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RRSP Investors: 2 Dividend Stocks for Growing Your Cash Reserve

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Almost everyone in the world would love to have a sizeable cash reserve, but as Canadian investors, where would you prefer to have it: in a TFSA or an RRSP? Most investors are likely to answer “a TFSA,” and it’s easy to see why. Your TFSA cash reserve is at your disposal, whereas you have to wait years or decades before you can access your RRSP cash reserve, and that’s not the worst of it.

If you leave a substantial amount of cash in your RRSP as cash, inflation will erode away its financial “strength” over the years.  But if you are open to investing it, a cash reserve in an RRSP can give you more options. You won’t have to wait for your salary to come in so you can divert part of it to the RRSP and make an investment, and you’ll be able to make timely trades.

There are several stocks that can help you build and grow a cash reserve in your RRSP, but relatively few can be relied upon for steady payouts for decades.

A senior care company

Seniors make up about 18% of the Canadian population, and the number is going to slowly and gradually increase. This makes senior care companies like Extendicare (TSX:EXE) a reasonably evergreen business. The company is nowhere near its valuation or financial prime or even its 2011 numbers, but it has been growing its revenue quite steadily for the last seven years.

Its healthy financials are reflected in a healthy payout ratio, and the “discounted” valuation is partly responsible for the generous 5.8% yield. That’s enough to help you generate $100-a-month dividend income with just $21,000 invested in the company.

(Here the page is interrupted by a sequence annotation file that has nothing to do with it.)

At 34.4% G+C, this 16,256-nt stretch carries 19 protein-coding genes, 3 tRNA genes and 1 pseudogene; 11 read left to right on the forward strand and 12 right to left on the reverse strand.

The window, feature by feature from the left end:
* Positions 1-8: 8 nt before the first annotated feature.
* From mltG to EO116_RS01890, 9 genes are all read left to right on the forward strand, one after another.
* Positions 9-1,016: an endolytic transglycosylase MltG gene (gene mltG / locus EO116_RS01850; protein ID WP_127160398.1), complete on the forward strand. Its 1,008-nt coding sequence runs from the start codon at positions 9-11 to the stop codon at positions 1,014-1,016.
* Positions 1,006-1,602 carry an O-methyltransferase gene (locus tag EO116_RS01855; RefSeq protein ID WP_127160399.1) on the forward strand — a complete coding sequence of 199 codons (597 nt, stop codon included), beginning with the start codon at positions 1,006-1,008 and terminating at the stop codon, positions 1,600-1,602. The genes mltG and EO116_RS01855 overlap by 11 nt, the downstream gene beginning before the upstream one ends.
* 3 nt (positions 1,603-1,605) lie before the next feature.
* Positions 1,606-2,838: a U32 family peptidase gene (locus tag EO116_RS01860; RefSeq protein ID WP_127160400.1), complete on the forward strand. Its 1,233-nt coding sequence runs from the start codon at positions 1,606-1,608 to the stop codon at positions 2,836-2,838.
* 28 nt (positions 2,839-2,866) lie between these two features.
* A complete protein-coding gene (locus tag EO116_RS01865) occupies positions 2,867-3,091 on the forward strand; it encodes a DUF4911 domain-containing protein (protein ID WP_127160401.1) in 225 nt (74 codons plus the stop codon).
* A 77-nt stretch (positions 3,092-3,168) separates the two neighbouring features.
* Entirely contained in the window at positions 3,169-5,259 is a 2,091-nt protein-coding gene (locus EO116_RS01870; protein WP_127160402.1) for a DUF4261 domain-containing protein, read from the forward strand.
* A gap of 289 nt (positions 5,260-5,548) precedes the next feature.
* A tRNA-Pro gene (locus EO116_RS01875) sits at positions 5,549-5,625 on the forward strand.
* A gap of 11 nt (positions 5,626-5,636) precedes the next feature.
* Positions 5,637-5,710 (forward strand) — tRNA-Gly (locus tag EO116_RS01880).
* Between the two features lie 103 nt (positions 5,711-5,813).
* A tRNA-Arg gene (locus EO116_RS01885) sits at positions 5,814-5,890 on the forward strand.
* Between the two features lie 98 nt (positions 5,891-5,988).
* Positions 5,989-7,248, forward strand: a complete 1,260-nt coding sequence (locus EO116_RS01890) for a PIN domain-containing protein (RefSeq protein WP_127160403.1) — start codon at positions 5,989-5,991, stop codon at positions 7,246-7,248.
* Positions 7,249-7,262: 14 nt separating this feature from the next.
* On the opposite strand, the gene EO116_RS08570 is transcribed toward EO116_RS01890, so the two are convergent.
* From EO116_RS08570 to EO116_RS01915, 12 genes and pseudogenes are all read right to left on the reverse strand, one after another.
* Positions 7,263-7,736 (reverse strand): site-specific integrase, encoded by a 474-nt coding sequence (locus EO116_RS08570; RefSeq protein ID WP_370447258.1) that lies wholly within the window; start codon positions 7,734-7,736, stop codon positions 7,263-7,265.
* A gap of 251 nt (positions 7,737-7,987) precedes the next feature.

The NOI Extendicare generates spread out around five business segments, but 61% of the NOI comes from long-term-care facilities.

A mortgage company

The housing industry in Canada is booming, and mortgage companies like First National (TSX:FN) are enjoying their fair share of the “action.” As the largest non-bank mortgage lender in the country, First National is both significantly exposed to the housing market but also relatively more stable compared to other non-bank lenders. And it offers more than just a juicy 5.7% yield.

The share price of First National has grown about 75% in the last 12 months. And even though it’s unsteady and “choppy,” First National’s 10-year CAGR of almost 20% is just as impressive as its generous yield. The yield is enough to help you earn a $100/month dividend income with only about $22,000 invested in the company.

If it keeps growing at the same pace, the company won’t just help you create a cash pile of $12,500 in a decade; it will also more than double your investment principal.

Foolish takeaway

With $43,000 invested in the two companies, you can start accumulating about $200 a month in your RRSP. You can either use it to fund an emergency fund, and once it starts spilling over your designated threshold (say $10,000, which it will in fewer than five years), you can divert the excess to other investments.

This article represents the opinion of the writer, who may disagree with the “official” recommendation position of a Motley Fool premium service or advisor. We’re Motley! Questioning an investing thesis — even one of our own — helps us all think critically about investing and make decisions that help us become smarter, happier, and richer, so we sometimes publish articles that may not be in line with recommendations, rankings or other content.

Fool contributor Adam Othman has no position in any of the stocks mentioned. The Motley Fool has no position in any of the stocks mentioned.

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